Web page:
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6 Important Tips for Getting Your Home Finances in Order

6 Important Tips for Getting Your Home Finances in Order

When it comes to financial issues, people tend to get a little edgy, and rightfully so. There is plenty of advice out there that is somewhat unrealistic or takes things to an extreme (things like cutting costs by only having one vacation a year or firing your driver don’t exactly apply to the average citizen). At the same time, focusing on comical penny-pinching at the expense of basic human dignity—e.g. not flushing when you go to the bathroom, like some people advise—won’t make much of a difference anyway. Such advice only leaves you frustrated because online advice columns seem to mistake average working and middle class people, who have a lower income and want to make the most out of their pay check—with down-on-their-luck hobos.

The truth is that there are some changes you can make that will make a big difference in terms of your home finances, without sacrificing much in the way of comfort. I won’t lie to you—it takes a decent amount of self-control, planning and some effort to get your finances in order, but with a good strategy you won’t be giving up much.

1. Find a big, useful goal or item that is worth saving money for.

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Setting a goal

    It’s difficult to get yourself on board with spending less and putting some money aside if you don’t have a good goal in mind. You need to look for an effective source of motivation, something that will be in the back of your mind every time you think about making impulsive purchases. This can be something like a great vacation on a tropical island, a new car, home renovation or moving into a bigger house. The thing is, you can combine different goals, even something that’s not directly related to money—e.g. if you spend less money on sweets and soda, you will lose weight and have more money. You should always have that big goal in mind and think about how the money you want to spend on insignificant things in the spur of the moment can actually bring you a step closer to what you really want.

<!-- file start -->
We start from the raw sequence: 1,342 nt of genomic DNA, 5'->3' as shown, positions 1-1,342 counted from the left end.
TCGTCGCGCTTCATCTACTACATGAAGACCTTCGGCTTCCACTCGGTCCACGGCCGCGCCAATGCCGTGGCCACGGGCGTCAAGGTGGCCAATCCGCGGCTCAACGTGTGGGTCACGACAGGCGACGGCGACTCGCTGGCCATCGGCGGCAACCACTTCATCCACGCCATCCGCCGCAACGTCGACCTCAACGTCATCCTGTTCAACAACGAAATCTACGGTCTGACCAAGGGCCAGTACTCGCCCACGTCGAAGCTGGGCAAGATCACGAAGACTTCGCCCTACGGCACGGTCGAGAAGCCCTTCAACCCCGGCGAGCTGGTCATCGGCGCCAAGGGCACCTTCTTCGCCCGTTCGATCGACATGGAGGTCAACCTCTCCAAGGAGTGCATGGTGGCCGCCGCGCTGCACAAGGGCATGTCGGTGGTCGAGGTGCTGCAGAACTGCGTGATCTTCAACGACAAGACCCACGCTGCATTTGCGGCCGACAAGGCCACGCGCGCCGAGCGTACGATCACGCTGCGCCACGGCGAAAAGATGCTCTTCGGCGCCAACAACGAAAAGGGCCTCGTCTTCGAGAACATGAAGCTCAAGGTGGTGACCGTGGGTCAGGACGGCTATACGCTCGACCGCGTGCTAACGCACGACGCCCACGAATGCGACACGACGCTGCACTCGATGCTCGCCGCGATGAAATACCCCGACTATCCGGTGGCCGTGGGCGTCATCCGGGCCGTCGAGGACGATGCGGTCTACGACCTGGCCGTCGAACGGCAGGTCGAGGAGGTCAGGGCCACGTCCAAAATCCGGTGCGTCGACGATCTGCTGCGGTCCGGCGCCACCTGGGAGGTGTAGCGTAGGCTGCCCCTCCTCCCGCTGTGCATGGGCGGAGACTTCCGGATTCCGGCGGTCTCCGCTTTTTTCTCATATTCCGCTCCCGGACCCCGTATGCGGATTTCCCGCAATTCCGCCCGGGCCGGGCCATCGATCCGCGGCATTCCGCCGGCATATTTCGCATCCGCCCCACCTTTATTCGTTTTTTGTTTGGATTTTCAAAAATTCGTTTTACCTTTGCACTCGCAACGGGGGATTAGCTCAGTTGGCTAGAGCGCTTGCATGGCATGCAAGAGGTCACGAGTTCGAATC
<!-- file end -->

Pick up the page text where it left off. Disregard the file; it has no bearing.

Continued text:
2. Make paying off your debt a priority, but choose a good strategy.

    You can’t really take control of your finances until you have managed to free yourself of debt. This might seem like a long and arduous journey, and it is, but it can be done in a reasonable amount of time. First of all don’t fall for those minimum payments as they are designed to keep you in debt for a long time. Second, you have good strategies like snowballing, where you start paying off smaller debts first while keeping the rest at minimum payments, and you even have online tools available to help you out. It is important to exercise a little bit of control when it comes to spending money during this strategy—you don’t have to say goodbye to luxuries; just don’t go above your means and buy only what you can afford with the money that’s left over from the bills and payments.

    In case you are facing a lot of debt that you don’t know how to handle, you may need to negotiate with the creditors or even try a debt-settlement program. Make sure you do some research and find reputable companies that offer a good and reasonably priced service, as there are plenty of frauds out there that are only after your money. So, there are plenty of options for everyone, even in worst-case scenarios.

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    3. Start doing DIY projects around the home instead of going to the store.

    You’d be surprised at how many things you can fix, improve and make yourself around the house and save a lot of money on repair bills, cleaning products, new furniture, decorations and much more. It is fairly cheap to caulk windows and make small repairs. This combined with adding thick curtains and draft protectors can help you save some money on heating bills and keep you warmer in the winter. An old piece of furniture can be made to look brand new with a bit of glue, sandpaper and a paint job—I’ve had friends ask about my cool new table, after I had worked over the table that was sitting in the living room for 10 years and had put some wood grain print decorative paper on the top. Most of these projects are cheap and require nothing much than some hard work and creativity, yet they can look incredibly good.

    4. Plan your shopping carefully and stock up on what you need once a week or once a month.

    Shopping for groceries

      No one says you can’t go to a restaurant from time to time—just make it a less expensive one for the time being—or order a pizza. However, stocking up on food has its advantages. You will always have something in the fridge and pantries when you’re hungry and you won’t have to make trips to the store in the middle of your quiet time, which means you’ll also save some money on gas. You can go online and find some cost-effective brands for any type of food you need, complete with nutritional facts for the health-conscious.